While reading through “Digital Art Photography for Dummies“, I came across an interesting chapter that i wanted to discuss called: Define yourself and your photographs. Since there are many types of art photography, it pays dividends to specialize and master one type, before moving to another. If you want to specialize you should:
- Define yourself as a photographer
- Define your audience
- Master your tools & hone your craft
Let’s discuss each of the subjects in little more detail:
Define yourself as a photographer
According to the book, the purpose of the photography is to convey emotion. It is a way for a person (photographer) to freeze a moment in time, and by manipulating the light make a picture of his subject through his personal impression, and share it with his audience. The subject is the most important thing in a photograph. It can be tangible (e.g. a person, a statue, an animal, or a beautiful landscape), or intangible (such as contrast, color, perspective). If you want to find out what subject are you most comfortable with try to:
- Look at the photos that you have already taken. More often than not, one type of photographs dominates over all others. For some it is landscapes, for some it is people. Find one and stick to it.
- Another way is look at the work of masters. You can find excellent reference material on web page www.masters-of-photography.com. See which type of pictures arouses strong emotions in you and take that one for start.
Are you left-brained or right-brained:
- left-brained person usually takes a more logical and analytical approach. Comes with better gear and through measuring and planning tries to find the best vantage point and conditions for shooting a photo. This type of person prefers organization rather than taking photos spontaneously.
- right-brained person usually takes photos as he/she sees them, and basically shoots from the hip. These types of photos are usually more spontaneous, and their photographs are more random. This type of person addresses creativity before technical aspects of the photo.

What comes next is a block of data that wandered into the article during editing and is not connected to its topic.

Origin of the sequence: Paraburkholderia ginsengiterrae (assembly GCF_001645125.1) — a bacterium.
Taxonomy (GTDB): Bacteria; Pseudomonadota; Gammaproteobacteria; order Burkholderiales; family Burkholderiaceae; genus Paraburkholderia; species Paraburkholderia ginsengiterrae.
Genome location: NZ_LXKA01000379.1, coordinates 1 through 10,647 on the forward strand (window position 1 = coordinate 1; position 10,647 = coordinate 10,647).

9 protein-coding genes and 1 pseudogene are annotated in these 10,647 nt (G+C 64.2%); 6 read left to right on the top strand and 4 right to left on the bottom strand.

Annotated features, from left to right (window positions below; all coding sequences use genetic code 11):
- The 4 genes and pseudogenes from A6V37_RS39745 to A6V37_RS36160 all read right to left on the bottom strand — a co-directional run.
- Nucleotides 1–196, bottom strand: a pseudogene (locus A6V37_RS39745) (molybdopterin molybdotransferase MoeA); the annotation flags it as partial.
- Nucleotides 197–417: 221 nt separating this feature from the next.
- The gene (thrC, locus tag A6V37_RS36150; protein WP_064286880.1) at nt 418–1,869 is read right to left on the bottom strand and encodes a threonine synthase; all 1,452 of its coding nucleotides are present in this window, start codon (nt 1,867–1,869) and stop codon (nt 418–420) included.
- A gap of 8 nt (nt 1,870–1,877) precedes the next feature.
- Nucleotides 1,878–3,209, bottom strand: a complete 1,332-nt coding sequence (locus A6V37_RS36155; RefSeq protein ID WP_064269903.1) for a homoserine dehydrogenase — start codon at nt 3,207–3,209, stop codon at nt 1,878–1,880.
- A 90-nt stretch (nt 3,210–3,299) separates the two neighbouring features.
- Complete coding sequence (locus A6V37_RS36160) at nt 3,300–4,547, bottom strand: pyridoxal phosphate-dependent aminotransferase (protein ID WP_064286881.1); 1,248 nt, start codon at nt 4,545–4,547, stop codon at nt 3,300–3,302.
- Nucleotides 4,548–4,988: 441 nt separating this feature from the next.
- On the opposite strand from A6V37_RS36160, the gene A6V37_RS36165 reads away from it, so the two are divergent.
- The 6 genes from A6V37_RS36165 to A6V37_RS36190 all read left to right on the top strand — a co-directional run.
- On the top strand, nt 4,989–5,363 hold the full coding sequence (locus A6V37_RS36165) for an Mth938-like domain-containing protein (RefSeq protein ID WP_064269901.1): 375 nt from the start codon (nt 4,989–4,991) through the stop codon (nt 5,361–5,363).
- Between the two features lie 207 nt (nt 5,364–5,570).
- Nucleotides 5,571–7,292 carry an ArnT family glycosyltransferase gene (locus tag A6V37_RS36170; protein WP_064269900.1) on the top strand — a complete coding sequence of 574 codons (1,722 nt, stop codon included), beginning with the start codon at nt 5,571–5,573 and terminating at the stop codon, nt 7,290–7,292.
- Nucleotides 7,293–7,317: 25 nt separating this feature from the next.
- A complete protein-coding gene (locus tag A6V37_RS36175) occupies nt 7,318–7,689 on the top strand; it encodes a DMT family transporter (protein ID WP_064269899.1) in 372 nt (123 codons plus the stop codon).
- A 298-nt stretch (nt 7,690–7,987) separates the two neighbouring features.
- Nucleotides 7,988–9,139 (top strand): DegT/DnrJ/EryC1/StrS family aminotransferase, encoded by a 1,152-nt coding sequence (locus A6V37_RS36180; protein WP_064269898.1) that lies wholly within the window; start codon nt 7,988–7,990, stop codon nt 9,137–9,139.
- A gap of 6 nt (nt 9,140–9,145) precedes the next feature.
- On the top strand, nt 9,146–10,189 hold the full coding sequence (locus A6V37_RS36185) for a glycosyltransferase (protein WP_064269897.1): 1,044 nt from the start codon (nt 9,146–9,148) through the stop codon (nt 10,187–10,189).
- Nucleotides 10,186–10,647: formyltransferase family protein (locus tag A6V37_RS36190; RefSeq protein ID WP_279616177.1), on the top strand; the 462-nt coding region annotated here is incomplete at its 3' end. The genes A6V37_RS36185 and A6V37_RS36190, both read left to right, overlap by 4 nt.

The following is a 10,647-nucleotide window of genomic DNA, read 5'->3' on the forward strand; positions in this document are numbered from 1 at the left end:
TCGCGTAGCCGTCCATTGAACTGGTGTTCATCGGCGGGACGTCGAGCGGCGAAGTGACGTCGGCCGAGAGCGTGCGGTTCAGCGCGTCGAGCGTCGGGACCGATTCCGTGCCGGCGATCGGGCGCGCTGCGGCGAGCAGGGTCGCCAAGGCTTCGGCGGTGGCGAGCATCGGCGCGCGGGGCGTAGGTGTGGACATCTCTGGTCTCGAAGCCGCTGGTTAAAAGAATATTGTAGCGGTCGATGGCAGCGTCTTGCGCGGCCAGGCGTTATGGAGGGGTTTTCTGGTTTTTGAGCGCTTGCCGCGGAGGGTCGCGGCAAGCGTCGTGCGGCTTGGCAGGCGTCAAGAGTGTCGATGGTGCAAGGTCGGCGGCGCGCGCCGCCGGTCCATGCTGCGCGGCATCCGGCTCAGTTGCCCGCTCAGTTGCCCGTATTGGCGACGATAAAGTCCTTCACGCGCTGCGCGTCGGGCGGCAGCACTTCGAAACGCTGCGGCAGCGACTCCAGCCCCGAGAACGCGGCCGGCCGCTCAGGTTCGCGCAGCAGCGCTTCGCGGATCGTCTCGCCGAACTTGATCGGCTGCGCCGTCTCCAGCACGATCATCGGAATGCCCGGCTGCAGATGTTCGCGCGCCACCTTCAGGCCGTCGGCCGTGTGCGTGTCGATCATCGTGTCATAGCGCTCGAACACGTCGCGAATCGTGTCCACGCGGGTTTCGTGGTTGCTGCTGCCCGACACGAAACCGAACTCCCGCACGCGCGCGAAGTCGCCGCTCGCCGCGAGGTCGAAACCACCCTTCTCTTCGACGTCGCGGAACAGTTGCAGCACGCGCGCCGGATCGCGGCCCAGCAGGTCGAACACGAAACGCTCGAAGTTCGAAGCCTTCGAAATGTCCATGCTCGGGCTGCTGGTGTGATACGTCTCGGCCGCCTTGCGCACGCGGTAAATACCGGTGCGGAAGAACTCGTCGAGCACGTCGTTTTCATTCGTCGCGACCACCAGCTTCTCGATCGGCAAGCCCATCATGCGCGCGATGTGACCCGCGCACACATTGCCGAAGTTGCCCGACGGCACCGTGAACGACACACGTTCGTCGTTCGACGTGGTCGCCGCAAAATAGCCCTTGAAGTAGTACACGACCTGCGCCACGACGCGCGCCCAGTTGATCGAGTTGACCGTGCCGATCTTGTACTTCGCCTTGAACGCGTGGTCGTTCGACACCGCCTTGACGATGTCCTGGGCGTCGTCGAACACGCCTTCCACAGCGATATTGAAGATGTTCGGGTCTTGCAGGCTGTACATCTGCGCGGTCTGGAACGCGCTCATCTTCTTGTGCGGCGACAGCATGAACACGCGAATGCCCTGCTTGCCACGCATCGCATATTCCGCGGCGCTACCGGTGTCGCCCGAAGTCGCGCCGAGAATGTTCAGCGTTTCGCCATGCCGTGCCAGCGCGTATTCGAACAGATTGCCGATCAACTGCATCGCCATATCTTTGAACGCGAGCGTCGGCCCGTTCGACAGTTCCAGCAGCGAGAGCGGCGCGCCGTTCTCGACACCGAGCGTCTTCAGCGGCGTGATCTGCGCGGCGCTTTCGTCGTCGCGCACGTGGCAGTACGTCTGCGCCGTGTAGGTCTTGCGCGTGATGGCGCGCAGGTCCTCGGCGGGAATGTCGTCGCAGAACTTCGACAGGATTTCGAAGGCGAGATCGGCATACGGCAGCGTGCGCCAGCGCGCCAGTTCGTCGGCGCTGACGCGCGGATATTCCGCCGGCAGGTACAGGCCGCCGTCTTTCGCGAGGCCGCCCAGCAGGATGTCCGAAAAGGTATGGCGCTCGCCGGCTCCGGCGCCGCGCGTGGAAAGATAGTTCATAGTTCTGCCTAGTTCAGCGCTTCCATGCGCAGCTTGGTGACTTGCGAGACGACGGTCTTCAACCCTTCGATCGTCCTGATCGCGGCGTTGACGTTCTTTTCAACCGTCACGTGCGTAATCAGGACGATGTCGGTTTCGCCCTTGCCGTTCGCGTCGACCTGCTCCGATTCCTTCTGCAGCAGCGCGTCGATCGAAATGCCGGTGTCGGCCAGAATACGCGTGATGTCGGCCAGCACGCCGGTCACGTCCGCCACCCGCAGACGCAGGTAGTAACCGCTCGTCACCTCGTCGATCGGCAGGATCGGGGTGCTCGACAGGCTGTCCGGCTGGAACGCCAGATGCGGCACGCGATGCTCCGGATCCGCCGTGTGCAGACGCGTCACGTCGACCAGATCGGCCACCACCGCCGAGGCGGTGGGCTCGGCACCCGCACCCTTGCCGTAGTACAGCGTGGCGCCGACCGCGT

Both approaches are valid, and posses different qualities. We are not saying that one is necessarily better than the other. The good news is that both of them can be learned. The goal in this case is merely to find which type of person suits your profile better and to be aware of it, so you can play to your strengths (which is quite important at start). In time you will learn to use both of these approaches to your advantage.
In my case I have identified myself as a left-brained person, enjoying taking photos of landscapes, close-ups and animals.
Also try to be unconventional and unique. Explore common objects from uncommon perspectives. As I read in Scott Kelby’s book:”When you are on a shoot, if the by-passing people are looking at you strangely, chances are that you are doing a good job.”
Define your audience
If you want to pursue art that sells, you need to identify your audience. Think in terms of:
- What type of art does your audience like (e.g. portraits, landscapes, action…) ?
- What type of art does your audience collect ?
- Where will they purchase my art ? Is it a gallery, or online shop ? Stock website perhaps ?
- What can they afford ?
It does pay to specialize. Try to find your own viewpoint and present it to your audience.
Master your tools & hone your craft
I guess that this part is self-explanatory. Learn to use your camera, explore various settings, and practice, practice, practice. After all, in the age of digital photography, the film is cheap.